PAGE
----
But one scientist of the time, David J. Stevenson, predicted that the neon was "dissolving in droplets of condensed helium and being lost to the deeper layers" of the planet, according to the L.A. Times. The new results finally confirmed his hypothesis.

Red Rings Around Saturn
Further out in the solar system, another six-year-old robotic probe called Cassini made its own starling discovery recently: Saturn's icy rings are contaminated by an unknown substance that turns them red up close.

"That color may be some kind of organic materials," NASA researcher Jeffery Cuzzi was quoted as saying in the San Francisco Chronicle March 19. "But to me it looks like just plain rust -- iron oxide. How it got there we don't yet know."

A futher mystery prompted by the probe's recent flyby: When exactly were Saturn's rings formed and what was their original composition?

Finding the answers to those questions could help scientists unlock the secrets behind the formation of our own planet and the rest of its neighbors in the solar system. As Space.com put it: "A better understanding of the processes that shape the rings could help planetary scientists understand how planets form, as the ring system around Saturn has proven to be very similar to the disks of gas and dust that form around stars that are thought to give rise to planets.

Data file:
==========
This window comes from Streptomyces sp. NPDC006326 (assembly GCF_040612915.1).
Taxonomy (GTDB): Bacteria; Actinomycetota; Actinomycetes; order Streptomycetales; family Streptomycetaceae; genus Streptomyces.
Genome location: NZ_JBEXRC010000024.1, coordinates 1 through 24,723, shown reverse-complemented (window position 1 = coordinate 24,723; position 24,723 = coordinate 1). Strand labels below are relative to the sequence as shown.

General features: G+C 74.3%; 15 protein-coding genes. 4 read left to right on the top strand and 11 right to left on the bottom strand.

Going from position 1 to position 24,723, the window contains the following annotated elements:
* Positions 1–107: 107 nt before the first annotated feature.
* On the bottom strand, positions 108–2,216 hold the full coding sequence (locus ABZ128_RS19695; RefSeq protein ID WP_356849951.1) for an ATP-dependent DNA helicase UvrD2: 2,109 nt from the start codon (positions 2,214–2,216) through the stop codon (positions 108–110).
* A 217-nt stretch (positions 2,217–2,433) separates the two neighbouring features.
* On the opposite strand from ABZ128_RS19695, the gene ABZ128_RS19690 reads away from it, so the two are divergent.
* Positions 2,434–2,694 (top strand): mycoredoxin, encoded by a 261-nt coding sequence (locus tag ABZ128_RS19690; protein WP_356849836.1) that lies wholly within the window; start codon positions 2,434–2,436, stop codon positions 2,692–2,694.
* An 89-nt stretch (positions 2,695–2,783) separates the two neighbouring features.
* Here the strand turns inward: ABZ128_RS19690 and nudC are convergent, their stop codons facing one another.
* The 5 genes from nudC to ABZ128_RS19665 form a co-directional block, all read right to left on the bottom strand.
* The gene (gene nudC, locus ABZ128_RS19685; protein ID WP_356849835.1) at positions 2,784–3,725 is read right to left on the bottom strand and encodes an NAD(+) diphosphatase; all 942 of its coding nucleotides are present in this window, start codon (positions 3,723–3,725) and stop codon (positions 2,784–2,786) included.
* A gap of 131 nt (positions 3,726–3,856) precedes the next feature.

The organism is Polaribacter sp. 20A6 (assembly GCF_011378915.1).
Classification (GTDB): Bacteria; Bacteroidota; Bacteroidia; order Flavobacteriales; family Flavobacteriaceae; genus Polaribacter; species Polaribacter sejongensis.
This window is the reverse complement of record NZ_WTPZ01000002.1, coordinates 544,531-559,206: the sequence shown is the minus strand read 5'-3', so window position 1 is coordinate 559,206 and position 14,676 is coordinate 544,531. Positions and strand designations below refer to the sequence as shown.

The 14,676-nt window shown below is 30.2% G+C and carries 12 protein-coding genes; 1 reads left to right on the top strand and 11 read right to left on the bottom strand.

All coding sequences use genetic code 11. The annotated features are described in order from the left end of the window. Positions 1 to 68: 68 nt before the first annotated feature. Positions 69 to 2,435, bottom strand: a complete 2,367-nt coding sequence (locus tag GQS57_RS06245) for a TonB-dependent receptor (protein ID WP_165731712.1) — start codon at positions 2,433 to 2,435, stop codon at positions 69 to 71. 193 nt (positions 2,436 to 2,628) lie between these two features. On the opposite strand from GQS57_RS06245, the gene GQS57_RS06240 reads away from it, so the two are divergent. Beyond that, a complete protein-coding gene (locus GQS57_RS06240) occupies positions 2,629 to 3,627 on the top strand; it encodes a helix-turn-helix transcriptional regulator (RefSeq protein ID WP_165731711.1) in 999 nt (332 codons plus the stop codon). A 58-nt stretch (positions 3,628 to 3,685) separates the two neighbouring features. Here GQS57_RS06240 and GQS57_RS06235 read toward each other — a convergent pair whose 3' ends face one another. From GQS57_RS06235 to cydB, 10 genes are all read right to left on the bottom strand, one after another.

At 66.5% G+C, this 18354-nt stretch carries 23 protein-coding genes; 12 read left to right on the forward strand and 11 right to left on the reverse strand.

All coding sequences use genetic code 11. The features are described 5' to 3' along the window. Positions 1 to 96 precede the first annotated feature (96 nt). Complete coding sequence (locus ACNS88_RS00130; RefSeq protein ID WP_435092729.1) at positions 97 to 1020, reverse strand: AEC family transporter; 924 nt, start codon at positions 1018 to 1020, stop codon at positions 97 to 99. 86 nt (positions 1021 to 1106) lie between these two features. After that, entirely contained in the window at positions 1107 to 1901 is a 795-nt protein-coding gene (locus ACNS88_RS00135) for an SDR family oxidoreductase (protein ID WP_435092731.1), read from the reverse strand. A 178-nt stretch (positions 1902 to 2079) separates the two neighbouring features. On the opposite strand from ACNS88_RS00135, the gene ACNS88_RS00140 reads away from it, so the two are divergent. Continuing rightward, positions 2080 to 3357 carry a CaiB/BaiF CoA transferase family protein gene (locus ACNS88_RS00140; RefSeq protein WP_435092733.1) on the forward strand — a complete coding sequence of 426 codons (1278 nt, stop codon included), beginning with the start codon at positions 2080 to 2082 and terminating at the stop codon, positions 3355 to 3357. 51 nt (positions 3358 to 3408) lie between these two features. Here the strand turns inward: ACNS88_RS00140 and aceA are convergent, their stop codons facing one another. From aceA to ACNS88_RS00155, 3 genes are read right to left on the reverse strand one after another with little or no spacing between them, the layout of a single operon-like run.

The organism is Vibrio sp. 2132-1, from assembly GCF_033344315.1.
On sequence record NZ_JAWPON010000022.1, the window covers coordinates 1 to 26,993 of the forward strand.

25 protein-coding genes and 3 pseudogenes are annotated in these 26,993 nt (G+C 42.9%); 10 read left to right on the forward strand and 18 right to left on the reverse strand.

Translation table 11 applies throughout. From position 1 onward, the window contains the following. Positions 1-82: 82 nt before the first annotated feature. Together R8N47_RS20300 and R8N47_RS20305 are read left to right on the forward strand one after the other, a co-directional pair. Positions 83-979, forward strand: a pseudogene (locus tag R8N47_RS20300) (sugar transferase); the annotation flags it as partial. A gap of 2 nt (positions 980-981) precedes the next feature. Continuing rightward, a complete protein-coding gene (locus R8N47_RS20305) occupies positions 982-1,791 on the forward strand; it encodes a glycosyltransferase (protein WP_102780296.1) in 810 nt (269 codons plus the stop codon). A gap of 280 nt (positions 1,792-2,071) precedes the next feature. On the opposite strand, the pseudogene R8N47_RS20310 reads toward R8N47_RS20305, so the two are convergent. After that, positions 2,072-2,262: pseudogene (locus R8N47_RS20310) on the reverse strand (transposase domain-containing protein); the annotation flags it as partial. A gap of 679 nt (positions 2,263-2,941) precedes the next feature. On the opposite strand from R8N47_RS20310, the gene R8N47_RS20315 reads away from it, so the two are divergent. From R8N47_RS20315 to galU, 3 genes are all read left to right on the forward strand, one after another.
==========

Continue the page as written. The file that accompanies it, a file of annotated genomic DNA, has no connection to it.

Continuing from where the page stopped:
An Improbably Accurate Asteroid
In January, asteroid watchers were astonished to find that an incoming object headed straight for Earth had been orbiting the sun in exactly the same-sized loop as our planet: a 365-day-long transit.

The precision of the tiny, 10 to 15-meter-long object and the inability to clearly discern what it looked like made some speculate that it was actually a used-up rocket booster discarded from the first European Space Agency exploration mission in 2005, according to Discovery News.
This orbital diagram depicts the trajectory of asteroid 2010 AL30 during its flyby of Earth in the early morning hours of Jan. 13.
This orbital diagram depicts the trajectory of asteroid 2010 AL30 during its flyby of Earth in the early morning hours of Jan. 13.

"Probably 2010 AL30 is of natural origin," wrote one ESA analyst on his blog. "However, the possibility that it is man-made cannot be completely excluded. If so, it might be the upper stage of a rocket used in an earlier planetary mission, possibly to Venus."